American Yaoi: A Look at Three Man-on-Man Webcomics for Women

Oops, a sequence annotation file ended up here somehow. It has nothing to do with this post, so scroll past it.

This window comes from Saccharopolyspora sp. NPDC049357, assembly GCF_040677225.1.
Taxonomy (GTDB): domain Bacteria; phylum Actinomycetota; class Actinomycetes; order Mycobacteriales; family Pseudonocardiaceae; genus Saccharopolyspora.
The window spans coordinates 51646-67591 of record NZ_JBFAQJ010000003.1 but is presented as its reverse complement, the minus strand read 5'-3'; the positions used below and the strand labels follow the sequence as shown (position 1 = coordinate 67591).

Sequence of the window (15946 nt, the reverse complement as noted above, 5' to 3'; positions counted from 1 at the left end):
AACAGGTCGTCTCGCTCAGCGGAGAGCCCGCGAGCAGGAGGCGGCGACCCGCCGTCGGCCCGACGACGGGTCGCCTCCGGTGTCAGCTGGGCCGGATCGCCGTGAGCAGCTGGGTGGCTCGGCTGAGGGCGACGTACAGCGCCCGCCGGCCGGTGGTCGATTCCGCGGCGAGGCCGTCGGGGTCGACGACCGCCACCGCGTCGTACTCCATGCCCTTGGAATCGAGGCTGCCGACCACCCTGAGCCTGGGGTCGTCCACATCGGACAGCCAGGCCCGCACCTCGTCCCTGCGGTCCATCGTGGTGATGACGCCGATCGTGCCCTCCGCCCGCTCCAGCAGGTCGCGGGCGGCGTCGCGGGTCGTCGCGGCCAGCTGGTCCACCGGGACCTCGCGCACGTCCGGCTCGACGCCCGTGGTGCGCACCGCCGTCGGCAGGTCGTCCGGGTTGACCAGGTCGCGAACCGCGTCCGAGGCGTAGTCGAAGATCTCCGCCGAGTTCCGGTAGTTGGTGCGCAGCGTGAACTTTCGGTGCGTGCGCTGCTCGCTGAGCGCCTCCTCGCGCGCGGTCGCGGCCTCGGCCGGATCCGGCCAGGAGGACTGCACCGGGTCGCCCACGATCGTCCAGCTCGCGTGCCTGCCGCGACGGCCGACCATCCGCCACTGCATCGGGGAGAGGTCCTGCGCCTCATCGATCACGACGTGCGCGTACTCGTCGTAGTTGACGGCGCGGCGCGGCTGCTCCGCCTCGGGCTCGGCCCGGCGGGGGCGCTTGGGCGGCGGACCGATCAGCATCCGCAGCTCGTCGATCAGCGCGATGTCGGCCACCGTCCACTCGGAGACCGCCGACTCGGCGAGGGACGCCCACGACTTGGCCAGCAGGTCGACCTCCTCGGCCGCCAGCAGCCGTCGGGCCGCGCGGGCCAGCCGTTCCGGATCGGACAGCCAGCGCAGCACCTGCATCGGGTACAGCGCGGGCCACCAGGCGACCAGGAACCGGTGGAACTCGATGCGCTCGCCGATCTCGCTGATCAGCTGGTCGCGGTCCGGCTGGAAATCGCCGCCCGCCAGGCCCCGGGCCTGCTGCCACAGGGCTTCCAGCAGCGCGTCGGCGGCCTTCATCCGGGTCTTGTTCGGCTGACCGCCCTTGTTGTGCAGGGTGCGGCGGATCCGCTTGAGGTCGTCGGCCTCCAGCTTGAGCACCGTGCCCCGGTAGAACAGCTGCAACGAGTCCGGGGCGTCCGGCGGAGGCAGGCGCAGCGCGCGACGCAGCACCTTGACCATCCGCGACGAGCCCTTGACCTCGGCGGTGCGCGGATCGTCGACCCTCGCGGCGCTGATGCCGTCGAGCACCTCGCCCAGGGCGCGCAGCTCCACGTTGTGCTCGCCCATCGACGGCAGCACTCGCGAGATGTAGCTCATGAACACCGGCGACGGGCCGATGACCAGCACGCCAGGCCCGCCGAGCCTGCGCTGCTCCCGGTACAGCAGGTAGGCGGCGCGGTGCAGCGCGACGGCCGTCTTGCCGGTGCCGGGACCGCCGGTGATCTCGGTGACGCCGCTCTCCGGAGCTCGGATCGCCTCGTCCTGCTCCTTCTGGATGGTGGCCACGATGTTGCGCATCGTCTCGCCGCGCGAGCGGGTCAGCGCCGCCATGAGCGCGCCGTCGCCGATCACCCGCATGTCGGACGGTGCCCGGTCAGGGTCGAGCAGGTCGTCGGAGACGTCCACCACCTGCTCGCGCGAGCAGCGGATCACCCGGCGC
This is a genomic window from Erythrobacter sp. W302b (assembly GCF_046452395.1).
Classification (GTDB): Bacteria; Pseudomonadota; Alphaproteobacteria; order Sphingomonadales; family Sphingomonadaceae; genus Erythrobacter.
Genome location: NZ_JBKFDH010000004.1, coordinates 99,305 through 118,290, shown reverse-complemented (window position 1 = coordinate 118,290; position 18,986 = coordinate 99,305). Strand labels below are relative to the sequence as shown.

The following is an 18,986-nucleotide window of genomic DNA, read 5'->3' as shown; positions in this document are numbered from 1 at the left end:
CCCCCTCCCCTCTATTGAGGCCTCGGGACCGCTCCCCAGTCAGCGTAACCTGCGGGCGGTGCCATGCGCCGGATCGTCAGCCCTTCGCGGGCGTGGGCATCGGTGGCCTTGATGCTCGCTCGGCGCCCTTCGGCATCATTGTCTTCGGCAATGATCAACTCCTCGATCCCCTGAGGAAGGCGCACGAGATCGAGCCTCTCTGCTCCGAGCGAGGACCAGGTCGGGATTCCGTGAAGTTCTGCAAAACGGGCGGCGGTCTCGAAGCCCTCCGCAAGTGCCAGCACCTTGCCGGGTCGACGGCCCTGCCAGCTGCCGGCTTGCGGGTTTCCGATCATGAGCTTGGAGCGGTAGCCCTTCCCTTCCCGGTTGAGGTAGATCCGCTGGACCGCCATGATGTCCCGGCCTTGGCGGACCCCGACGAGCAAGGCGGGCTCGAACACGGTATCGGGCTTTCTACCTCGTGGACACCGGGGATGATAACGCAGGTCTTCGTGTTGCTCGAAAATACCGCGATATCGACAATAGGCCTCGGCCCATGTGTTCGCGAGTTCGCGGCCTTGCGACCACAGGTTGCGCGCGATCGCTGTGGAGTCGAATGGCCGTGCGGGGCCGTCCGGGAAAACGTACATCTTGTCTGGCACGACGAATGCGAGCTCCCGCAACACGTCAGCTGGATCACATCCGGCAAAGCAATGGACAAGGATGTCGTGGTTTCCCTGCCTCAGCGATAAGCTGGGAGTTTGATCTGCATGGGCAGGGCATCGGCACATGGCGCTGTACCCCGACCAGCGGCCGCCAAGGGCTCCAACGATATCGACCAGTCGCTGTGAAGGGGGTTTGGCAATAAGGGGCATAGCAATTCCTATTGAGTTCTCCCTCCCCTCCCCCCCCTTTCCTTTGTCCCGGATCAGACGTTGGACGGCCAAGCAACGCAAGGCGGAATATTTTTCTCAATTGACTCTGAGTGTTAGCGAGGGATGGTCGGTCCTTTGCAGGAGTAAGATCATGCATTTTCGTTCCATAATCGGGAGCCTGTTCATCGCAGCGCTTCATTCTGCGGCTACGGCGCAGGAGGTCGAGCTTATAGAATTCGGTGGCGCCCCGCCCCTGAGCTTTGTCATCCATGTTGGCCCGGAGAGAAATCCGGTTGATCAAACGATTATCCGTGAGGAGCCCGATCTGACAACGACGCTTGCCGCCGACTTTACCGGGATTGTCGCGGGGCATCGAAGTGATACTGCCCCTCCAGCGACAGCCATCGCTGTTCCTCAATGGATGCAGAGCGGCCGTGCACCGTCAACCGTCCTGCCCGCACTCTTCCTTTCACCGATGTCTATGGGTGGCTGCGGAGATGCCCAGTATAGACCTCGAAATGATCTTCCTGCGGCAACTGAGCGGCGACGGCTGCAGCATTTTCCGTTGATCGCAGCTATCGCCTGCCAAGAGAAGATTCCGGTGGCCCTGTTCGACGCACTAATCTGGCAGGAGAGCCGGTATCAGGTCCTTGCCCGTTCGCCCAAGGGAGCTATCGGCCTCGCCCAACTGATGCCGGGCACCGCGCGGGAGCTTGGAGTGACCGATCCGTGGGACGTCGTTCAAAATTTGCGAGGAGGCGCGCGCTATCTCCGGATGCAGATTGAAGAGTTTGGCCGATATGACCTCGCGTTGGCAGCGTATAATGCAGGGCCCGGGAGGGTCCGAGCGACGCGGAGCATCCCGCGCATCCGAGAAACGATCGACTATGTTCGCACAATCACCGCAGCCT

Yaoi has been around for more than thirty years, and it provides a livelihood for several publishers and creators in Japan and Korea. It also supports a thriving fan community, to the point where there are bookstores in Tokyo that sell professional-quality collections of fan-produced yaoi. Because the internet encourages the same sort of niche community-building that seems to come naturally in Japan, we're seeing the emergence of female-oriented male/male webcomics in English. These series, like Teahouse, Artifice, and The Less Than Epic Adventures of TJ and Amal, might not be considered yaoi by purists, but yaoi provides the precedent and the frame of reference.